End Address: 0000003c`6af17000
Region Size: 00000000`005e7000 ( 5.902 MB)
State: 00001000 MEM_COMMIT
Protect: 00000004 PAGE_READWRITE
Type: 00020000 MEM_PRIVATE
Allocation Base: 0000003c`6a220000
Allocation Protect: 00000004 PAGE_READWRITE
More info: heap owning the address: !heap 0x3c74e70000
More info: heap segment
More info: heap entry containing the address: !heap -x 0x3c6acbfc00

Content source: 1 (target), length: 257400

The above memory block is owned by a heap hence this can be freed via HeapFree Windows API and we should not get the HEAP_FAILURE_INVALID_ARGUMENT error. The error  ‘HEAP_FAILURE_INVALID_ARGUMENT’ can be further proved by following output from an internal extension command output…

*                                                            *
*                    HEAP ERROR DETECTED                     *
*                                                            *


Heap address: 0000003c74e70000
Error address: 0000003c5cec97a8

Details: The caller tried to a free a block at an invalid (unaligned) address.

Sep 102014


Recently a colleague asked this question. They had a customer who was experiencing a heap corruption so as expected we enabled PageHeap but there was a catch. The application had to run for a long time (around 30 days) in order to reproduce the crash and we had no idea what’s causing the crash.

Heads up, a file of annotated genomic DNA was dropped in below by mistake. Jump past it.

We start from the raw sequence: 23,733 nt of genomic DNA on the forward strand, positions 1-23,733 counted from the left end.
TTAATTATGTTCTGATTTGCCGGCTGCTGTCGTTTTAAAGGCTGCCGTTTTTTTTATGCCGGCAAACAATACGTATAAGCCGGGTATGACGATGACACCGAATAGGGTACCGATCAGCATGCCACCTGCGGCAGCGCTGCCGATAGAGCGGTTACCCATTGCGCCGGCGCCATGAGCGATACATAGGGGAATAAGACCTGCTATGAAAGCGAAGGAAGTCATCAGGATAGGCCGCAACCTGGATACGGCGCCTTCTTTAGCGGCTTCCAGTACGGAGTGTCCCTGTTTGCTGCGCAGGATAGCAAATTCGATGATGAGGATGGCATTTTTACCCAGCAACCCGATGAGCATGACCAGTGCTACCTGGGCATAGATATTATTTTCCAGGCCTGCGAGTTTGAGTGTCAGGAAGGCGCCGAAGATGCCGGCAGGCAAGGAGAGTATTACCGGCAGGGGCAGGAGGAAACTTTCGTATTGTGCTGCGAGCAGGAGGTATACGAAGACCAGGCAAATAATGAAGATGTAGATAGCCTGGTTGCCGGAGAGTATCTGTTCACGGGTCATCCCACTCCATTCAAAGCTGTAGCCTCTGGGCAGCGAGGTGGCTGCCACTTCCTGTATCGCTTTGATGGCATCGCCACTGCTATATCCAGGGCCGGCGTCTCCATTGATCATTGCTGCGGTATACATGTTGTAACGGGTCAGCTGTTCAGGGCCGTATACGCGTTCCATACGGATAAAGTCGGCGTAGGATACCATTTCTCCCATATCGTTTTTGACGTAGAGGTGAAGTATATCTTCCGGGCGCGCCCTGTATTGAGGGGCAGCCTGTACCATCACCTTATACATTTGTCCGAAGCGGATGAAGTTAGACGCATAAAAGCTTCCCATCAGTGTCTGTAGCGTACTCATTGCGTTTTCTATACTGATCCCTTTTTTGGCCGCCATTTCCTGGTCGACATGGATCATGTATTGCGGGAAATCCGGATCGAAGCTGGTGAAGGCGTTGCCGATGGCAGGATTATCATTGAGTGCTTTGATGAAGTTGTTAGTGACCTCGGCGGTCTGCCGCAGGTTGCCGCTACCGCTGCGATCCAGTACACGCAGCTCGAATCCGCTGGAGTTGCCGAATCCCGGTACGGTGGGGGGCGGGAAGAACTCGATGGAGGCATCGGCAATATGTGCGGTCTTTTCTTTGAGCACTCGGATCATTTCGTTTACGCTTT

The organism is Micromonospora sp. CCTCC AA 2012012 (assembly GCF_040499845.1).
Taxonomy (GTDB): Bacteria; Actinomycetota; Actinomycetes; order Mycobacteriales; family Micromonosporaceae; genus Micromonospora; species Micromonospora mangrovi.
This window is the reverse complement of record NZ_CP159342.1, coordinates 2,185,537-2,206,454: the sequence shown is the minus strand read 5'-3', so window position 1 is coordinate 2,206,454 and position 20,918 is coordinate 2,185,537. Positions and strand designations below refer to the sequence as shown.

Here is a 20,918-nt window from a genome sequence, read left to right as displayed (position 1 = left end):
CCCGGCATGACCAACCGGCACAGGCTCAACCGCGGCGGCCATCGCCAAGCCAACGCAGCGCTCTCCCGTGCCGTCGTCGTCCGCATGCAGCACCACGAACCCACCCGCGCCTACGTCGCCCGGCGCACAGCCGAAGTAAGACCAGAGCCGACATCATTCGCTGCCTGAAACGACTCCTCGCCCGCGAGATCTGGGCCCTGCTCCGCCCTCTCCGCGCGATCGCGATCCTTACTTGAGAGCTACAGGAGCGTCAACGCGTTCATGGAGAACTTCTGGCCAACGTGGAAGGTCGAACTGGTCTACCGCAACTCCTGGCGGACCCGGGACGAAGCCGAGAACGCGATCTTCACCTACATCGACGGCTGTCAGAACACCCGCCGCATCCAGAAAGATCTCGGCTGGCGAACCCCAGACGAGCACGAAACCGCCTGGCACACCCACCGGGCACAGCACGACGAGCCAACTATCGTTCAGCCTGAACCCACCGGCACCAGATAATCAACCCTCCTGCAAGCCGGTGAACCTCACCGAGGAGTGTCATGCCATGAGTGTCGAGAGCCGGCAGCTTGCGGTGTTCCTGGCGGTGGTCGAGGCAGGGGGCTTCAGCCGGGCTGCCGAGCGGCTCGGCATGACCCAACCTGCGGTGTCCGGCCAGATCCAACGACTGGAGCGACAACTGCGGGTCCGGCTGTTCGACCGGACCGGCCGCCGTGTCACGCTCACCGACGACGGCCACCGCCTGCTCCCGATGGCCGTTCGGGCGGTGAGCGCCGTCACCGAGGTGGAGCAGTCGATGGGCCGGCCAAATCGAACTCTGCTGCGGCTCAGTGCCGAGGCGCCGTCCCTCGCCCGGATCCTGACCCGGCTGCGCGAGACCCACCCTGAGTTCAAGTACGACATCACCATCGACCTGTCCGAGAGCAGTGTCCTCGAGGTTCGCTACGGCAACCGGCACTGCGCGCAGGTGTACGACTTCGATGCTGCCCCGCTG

How do we enable PageHeap?

We can enable standard PageHeap using following command run from an admin command prompt: gflags /p /enable ImageFileName
To enable full PageHeap use the following: gflags /p /enable ImageFileName /full 

(MSDN) Use care in interpreting the Enable page heap check box for an image file in the GFlags dialog box. It indicates that page heap verification is enabled for an image file, but it does not indicate whether it is full or standard page heap verification. If the check results from selecting the check box, then full page heap verification is enabled for the image file. However, if the check results from use of the command-line interface, then the check can represent the enabling of either full or standard page heap verification for the image file.

Why application hung?

So customer enabled PageHeap and went home. Came back next day to see that the application has stopped responding and is hung. The application hung apparently after enabling PageHeap and as we know of PageHeap: every allocation is paged to the page file. So guess why would the hang take place? PageFile size!


The customer had set PageFile to its default size which apparently was not enough in this case. We suggested to increase the PageFile size and the hang went away. This resolved the issue. Note that if you enable PageHeap and then go home no matter what’s the PageFile size eventually the result will be unpredictable as the PageFile size is finite. You might need to tweak your PageHeap settings and make it per module or non-full standard page heap.


Please note there are different variants of PageHeap. In this case we needed a full PageHeap so please note this will be pretty heavy on the PageFile.